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In the San Francisco Bay Area, high-speed, high-volume traffic and seasonal migrations have created a maelstrom of animal-driver carnage. A motorcyclist was recently killed when he struck a large deer. A cyclist flying down a hill smacked into a deer and suffered a concussion and memory loss. The region ranks among the worst for wildlife-vehicle collisions in California, according to a report from UC Davis.
The number of drivers smashing into animals—deer are by far the most common victims, but there are also coyotes, bears, elk, mountain lions, and wild pigs—are up in California. The university’s researchers counted 7,831 such incidents in 2016 on highways and major roads, an increase of more than 2,000 over the previous year. These figures are all probably underestimates, as many people don’t report hitting animals and others swerve to avoid them, generating accident reports that often fail to mention wildlife.
Fraser Shilling, one of the authors of the UC Davis report and co-director of the Road Ecology Center, guesses the recent surge in collisions is due to the end of California’s bitter drought, which had starved deer of their preferred foods (delicious forbs!) and withered the vegetation they shelter in to avoid predators.
What might transportation gurus do to stop the local deer—which are everywhere, stalking the scenic hills of Berkeley and wandering onto both the Bay and Golden Gate bridges—from crossing the road and causing havoc?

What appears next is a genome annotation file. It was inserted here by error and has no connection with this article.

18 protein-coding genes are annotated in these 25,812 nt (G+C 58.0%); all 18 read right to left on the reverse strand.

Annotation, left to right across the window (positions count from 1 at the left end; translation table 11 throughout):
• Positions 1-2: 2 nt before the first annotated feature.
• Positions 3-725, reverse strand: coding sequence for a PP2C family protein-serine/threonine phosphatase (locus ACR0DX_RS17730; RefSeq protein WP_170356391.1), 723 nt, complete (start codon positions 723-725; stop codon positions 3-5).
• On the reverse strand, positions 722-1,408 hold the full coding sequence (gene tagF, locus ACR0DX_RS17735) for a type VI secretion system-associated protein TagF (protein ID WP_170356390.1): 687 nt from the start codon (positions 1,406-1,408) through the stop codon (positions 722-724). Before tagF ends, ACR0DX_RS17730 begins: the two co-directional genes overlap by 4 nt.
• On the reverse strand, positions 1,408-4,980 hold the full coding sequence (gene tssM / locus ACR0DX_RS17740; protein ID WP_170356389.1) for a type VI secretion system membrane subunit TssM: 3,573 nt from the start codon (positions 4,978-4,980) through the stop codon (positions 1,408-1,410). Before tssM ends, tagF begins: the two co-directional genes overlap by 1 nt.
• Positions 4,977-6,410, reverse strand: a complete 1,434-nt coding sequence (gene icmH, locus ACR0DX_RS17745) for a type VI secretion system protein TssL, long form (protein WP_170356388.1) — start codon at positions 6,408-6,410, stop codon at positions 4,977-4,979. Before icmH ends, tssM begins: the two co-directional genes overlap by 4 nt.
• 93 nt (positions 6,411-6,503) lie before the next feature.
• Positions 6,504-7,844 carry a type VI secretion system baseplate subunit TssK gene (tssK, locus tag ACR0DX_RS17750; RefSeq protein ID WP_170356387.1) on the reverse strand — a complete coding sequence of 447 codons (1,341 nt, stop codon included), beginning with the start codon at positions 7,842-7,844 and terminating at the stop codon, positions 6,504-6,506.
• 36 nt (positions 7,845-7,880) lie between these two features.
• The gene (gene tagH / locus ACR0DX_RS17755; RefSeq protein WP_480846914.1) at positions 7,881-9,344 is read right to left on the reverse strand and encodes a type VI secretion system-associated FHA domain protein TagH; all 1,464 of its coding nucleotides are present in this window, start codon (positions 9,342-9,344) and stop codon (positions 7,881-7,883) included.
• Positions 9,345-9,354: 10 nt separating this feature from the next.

Shilling has some strong thoughts. “It really depends on how seriously one takes wildlife conservation and driver safety,” he says. “If we manage to think of two things at once—we scratch our heads and pat our tummies and say, ‘We want to protect drivers and wildlife,’ then we need to fence and provide safe passage.”
“If we were to do this at the state level, we would find all these bad places [for wildlife-vehicle collisions] and act on it,” Shilling continues. “That’s the rational decision-making if one were rational in politics. It’s just that we are not on that pathway, we’re sort of in a rest area on this whole issue.”avis Road Ecology Center)
Beyond the problem of mass animal fatalities, California’s wildlife collisions dinged society to the tune of $500 million in 2015 and 2016, according to the Road Ecology Center, if you take into account costs like property damage, emergency response, medical bills, and time off work. When hit with enough speed, deer can total cars and break through the windshield, causing grievous injuries to drivers and passengers. In addition, about five people die in the state annually from animal-involved wrecks. This video of a bus hitting a deer illustrates the sheer force of an animal strike—it’s graphic, but in this case the deer seems to have escaped without too much harm.